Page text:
• I imagine Apple will sooner or later have to make MacBooks with touch sensitive screens. I don’t have a problem with that. I DO have a problem with the slow conversion of desktop UIs into tablet UIs. Desktops / notebooks serve very different functions from phones / tablets. While adding a touch sensitive screen to a MacBook would not detract from macOS, converging the UI with iOS would do great harm.

  • As I’ve said else where any version of Windows >7 is now a non-starter for me. I only run them in secured virtual machines. Microsoft’s behavior borders on being ‘creepy stalker’ level. So I would not own a Surface Pro or an Xbox One. Microsoft could give me one of their devices and I would simply resell it and spend the money else where.

I don’t much care about the last point except that Apple is slowly becoming a consumer electronics company, as illustrated by both the Mac Pro ‘trash can’ and the last round of no-port MacBook ‘Pros’. Their software QC has also gone down hill.

I think Apple is being kinda silly about the TouchBar and Removable Touch Screen being a ‘one or the other’ solution.

The argument that a touch screen is a bad idea because your arms will get tired doesn’t make sense. You still have a keyboard and trackpad. Having a touch screen would just be another option where you’d rip the screen off the keyboard and hold it like an iPad. There have been times when my brain was in ipad mode and I touched my MacBook Pro screen and felt silly when it did nothing.

The TouchBar is neat. It’s like we still need something like fkeys but smarter. Buttons work well for screen brightness, volume, and controlling audio. However, TouchBar can be dynamic and is multitouch which could be crazy useful for many apps. In the end, it’s still holding onto the concept of fkeys. Apple made a mistake in removing the Esc key though.

Having a Touch Screen that can work without the keyboard, iPad style, is also neat. You can use it as a normal laptop or as a tablet. It’s useful in both configurations. I got my hands on a Surface Pro the other day. It was amazing, except for having to use Windows.

Hardware is evolving. Other than how the OS works, I’d move from my MacBook Pro to an iPad with a mouse and keyboard. Both devices are screens with inputs. I think the Microsoft has it figured out. Merging Laptops and Tablets is an amazing way to go.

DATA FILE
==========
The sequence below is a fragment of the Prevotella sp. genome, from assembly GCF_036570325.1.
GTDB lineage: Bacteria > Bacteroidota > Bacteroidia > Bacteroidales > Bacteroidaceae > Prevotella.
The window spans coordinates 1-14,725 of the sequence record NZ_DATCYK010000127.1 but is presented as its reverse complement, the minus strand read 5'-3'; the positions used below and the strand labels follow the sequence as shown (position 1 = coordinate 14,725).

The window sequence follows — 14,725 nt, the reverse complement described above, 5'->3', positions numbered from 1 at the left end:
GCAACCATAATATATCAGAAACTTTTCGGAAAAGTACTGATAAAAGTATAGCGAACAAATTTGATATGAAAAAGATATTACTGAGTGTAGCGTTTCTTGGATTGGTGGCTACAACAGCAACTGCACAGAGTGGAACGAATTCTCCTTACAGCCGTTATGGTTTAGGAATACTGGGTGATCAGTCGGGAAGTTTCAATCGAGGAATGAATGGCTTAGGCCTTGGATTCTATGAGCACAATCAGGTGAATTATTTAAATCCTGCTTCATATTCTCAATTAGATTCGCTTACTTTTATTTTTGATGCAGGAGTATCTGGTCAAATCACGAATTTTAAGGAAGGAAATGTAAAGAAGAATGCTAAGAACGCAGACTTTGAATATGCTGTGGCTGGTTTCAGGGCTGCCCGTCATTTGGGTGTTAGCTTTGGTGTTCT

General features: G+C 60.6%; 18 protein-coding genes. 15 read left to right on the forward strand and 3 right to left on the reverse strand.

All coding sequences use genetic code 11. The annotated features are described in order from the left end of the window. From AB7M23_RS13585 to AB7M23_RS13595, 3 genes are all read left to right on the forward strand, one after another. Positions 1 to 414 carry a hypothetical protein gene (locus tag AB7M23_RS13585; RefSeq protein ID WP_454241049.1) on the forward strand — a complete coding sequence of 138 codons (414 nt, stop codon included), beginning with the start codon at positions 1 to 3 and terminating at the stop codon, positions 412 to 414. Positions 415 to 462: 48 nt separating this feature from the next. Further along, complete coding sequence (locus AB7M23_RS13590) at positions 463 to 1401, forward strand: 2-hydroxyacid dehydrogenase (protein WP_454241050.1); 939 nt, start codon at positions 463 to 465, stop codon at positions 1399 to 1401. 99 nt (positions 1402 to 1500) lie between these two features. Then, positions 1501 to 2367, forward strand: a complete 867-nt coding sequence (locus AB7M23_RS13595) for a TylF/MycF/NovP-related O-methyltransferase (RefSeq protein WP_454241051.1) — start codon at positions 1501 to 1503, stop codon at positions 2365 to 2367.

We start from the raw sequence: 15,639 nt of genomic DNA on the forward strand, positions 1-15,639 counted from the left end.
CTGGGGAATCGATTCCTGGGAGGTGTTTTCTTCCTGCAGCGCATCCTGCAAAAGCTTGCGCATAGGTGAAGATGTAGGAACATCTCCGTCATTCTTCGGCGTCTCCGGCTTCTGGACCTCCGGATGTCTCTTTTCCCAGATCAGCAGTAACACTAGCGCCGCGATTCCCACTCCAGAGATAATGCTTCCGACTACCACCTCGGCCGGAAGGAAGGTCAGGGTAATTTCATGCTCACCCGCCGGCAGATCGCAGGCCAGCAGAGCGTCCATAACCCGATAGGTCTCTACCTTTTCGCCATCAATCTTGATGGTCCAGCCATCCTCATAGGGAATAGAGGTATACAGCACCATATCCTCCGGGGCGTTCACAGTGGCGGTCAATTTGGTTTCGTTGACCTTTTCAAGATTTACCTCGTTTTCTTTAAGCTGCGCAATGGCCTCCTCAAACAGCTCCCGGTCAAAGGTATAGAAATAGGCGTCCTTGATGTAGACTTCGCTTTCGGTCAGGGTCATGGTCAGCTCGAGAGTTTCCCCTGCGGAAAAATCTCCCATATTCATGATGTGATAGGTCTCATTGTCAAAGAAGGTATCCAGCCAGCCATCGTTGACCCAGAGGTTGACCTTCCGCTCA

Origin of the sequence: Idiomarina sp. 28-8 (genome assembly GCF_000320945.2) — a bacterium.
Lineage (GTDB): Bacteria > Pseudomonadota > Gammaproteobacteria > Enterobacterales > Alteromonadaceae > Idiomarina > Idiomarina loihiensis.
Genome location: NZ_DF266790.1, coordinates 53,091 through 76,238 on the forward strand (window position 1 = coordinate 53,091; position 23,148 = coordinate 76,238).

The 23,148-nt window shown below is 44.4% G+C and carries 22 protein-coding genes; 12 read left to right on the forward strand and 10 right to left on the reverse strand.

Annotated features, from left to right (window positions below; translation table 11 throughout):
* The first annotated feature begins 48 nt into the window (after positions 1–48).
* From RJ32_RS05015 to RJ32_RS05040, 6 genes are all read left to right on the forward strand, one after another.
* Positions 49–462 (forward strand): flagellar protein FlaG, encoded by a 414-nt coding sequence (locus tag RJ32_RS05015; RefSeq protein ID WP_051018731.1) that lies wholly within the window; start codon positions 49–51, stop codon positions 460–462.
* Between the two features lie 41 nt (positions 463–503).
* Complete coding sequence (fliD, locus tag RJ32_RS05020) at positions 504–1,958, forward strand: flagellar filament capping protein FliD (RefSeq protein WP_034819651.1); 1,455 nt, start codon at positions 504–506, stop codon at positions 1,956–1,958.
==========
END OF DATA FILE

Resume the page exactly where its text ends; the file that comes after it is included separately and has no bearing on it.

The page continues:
I think my next device might be a Surface Book, but I’ll run Mac OS on it via VMWare. I’m just glad I don’t need a new machine right now.

Take the iPad Pro, remove iOS, install OSX, and for me, all these discussion would go away

And add a mouse! :slight_smile:

As it stands, macOS UI works just fine on an iPad. True, larger controls would somewhat help, but the huge mistake of Windows 8 has proven that it is silly to imagine desktop with a phone interface. I do hope Apple never succombs to the idea that iOS UI would be good for macOS.

The iPad Pro is the Surface of Apple. Only them do not want to admit it :wink:

+1

ooohhhh… Never thought of this… Let us know how you get on…

I was thinking that MS might do well to offer a ‘Boot Camp’ of sorts whereby they provide the drivers an a mechanism for installing the macOS from a USB stick on to this machine, but of course not the actual macOS itself, then create a mac application that makes it easy for end users to create a bootable USB stick, once the machine is running macOS, then to install the drivers and assist the user in migrating their stuff from a proper Mac to the Surface Book.

Just like Boot Camp helped Windows users to migrate to an Apple machine…

That’s already the case. If you press on the CNTRL button the Function keys are shown in the Touchbar.

It is funny most people who are complaining about the Touchbar, do not even own a new MBP (yet). And don’t know sh*t how it works/feels and helps improving access to the normally, buried menu driven options. Yet, they have the urge to write about it how a stupid innovation it is. :wink:

Remember, the Touchbar is not a touchscreen replacement, and don’t want to be a touchscreen replacement either. However, it is making the space, normally occupied by bulky functions keys, more flexible/powerful and still keeping the damn old F keys if needed.

My daughter has a Surface Pro 4
In fact, it is a good device and the optional keyboard is prety neat too. Still, it runs Windows 10. I don’t like Windows. I tried, a lot of times, but it fails for me.
macOS is such a relief and a very very good reason to stick to Apple products, at least for me.